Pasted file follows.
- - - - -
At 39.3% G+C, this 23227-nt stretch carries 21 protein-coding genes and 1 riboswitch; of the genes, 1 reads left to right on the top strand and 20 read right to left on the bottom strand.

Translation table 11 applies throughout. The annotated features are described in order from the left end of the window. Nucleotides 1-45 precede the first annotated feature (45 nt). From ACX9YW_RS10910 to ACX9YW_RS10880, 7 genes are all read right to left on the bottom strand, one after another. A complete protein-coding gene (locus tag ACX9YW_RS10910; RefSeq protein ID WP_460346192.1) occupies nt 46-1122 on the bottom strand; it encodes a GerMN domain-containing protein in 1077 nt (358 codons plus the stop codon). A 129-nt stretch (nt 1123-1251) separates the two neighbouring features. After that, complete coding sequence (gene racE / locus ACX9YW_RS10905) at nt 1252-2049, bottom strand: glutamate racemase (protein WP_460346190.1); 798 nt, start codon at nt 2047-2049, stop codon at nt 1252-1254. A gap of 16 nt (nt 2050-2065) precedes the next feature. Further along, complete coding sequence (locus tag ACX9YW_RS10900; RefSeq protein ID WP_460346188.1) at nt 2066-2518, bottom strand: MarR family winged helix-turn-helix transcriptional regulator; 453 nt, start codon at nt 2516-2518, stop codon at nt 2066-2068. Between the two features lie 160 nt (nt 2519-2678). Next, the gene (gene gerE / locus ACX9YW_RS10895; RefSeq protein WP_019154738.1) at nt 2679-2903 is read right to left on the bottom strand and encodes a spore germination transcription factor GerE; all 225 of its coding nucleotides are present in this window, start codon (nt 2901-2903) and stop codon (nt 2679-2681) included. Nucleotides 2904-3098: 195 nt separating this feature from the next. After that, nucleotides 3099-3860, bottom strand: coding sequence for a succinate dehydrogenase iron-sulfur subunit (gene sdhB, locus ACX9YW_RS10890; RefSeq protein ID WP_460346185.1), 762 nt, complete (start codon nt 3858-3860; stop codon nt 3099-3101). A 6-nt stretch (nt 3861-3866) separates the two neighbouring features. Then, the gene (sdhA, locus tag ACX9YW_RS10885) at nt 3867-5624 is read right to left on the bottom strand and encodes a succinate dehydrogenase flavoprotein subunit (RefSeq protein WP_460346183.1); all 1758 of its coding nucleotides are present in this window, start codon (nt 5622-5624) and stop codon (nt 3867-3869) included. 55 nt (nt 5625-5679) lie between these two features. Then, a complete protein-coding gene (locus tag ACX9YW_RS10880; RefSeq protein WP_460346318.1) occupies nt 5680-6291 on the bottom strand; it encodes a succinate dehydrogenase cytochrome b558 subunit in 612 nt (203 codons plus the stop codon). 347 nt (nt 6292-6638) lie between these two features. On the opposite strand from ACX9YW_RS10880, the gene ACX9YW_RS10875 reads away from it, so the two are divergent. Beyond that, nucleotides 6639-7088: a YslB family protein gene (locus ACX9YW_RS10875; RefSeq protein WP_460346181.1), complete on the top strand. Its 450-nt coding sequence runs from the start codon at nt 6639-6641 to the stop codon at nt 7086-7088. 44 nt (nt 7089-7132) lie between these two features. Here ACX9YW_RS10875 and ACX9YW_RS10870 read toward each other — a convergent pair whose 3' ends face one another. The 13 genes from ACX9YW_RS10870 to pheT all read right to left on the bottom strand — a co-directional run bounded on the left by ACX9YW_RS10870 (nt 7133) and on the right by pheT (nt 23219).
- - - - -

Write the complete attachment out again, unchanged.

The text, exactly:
At 39.3% G+C, this 23227-nt stretch carries 21 protein-coding genes and 1 riboswitch; of the genes, 1 reads left to right on the top strand and 20 read right to left on the bottom strand.

Translation table 11 applies throughout. The annotated features are described in order from the left end of the window. Nucleotides 1-45 precede the first annotated feature (45 nt). From ACX9YW_RS10910 to ACX9YW_RS10880, 7 genes are all read right to left on the bottom strand, one after another. A complete protein-coding gene (locus tag ACX9YW_RS10910; RefSeq protein ID WP_460346192.1) occupies nt 46-1122 on the bottom strand; it encodes a GerMN domain-containing protein in 1077 nt (358 codons plus the stop codon). A 129-nt stretch (nt 1123-1251) separates the two neighbouring features. After that, complete coding sequence (gene racE / locus ACX9YW_RS10905) at nt 1252-2049, bottom strand: glutamate racemase (protein WP_460346190.1); 798 nt, start codon at nt 2047-2049, stop codon at nt 1252-1254. A gap of 16 nt (nt 2050-2065) precedes the next feature. Further along, complete coding sequence (locus tag ACX9YW_RS10900; RefSeq protein ID WP_460346188.1) at nt 2066-2518, bottom strand: MarR family winged helix-turn-helix transcriptional regulator; 453 nt, start codon at nt 2516-2518, stop codon at nt 2066-2068. Between the two features lie 160 nt (nt 2519-2678). Next, the gene (gene gerE / locus ACX9YW_RS10895; RefSeq protein WP_019154738.1) at nt 2679-2903 is read right to left on the bottom strand and encodes a spore germination transcription factor GerE; all 225 of its coding nucleotides are present in this window, start codon (nt 2901-2903) and stop codon (nt 2679-2681) included. Nucleotides 2904-3098: 195 nt separating this feature from the next. After that, nucleotides 3099-3860, bottom strand: coding sequence for a succinate dehydrogenase iron-sulfur subunit (gene sdhB, locus ACX9YW_RS10890; RefSeq protein ID WP_460346185.1), 762 nt, complete (start codon nt 3858-3860; stop codon nt 3099-3101). A 6-nt stretch (nt 3861-3866) separates the two neighbouring features. Then, the gene (sdhA, locus tag ACX9YW_RS10885) at nt 3867-5624 is read right to left on the bottom strand and encodes a succinate dehydrogenase flavoprotein subunit (RefSeq protein WP_460346183.1); all 1758 of its coding nucleotides are present in this window, start codon (nt 5622-5624) and stop codon (nt 3867-3869) included. 55 nt (nt 5625-5679) lie between these two features. Then, a complete protein-coding gene (locus tag ACX9YW_RS10880; RefSeq protein WP_460346318.1) occupies nt 5680-6291 on the bottom strand; it encodes a succinate dehydrogenase cytochrome b558 subunit in 612 nt (203 codons plus the stop codon). 347 nt (nt 6292-6638) lie between these two features. On the opposite strand from ACX9YW_RS10880, the gene ACX9YW_RS10875 reads away from it, so the two are divergent. Beyond that, nucleotides 6639-7088: a YslB family protein gene (locus ACX9YW_RS10875; RefSeq protein WP_460346181.1), complete on the top strand. Its 450-nt coding sequence runs from the start codon at nt 6639-6641 to the stop codon at nt 7086-7088. 44 nt (nt 7089-7132) lie between these two features. Here ACX9YW_RS10875 and ACX9YW_RS10870 read toward each other — a convergent pair whose 3' ends face one another. The 13 genes from ACX9YW_RS10870 to pheT all read right to left on the bottom strand — a co-directional run bounded on the left by ACX9YW_RS10870 (nt 7133) and on the right by pheT (nt 23219).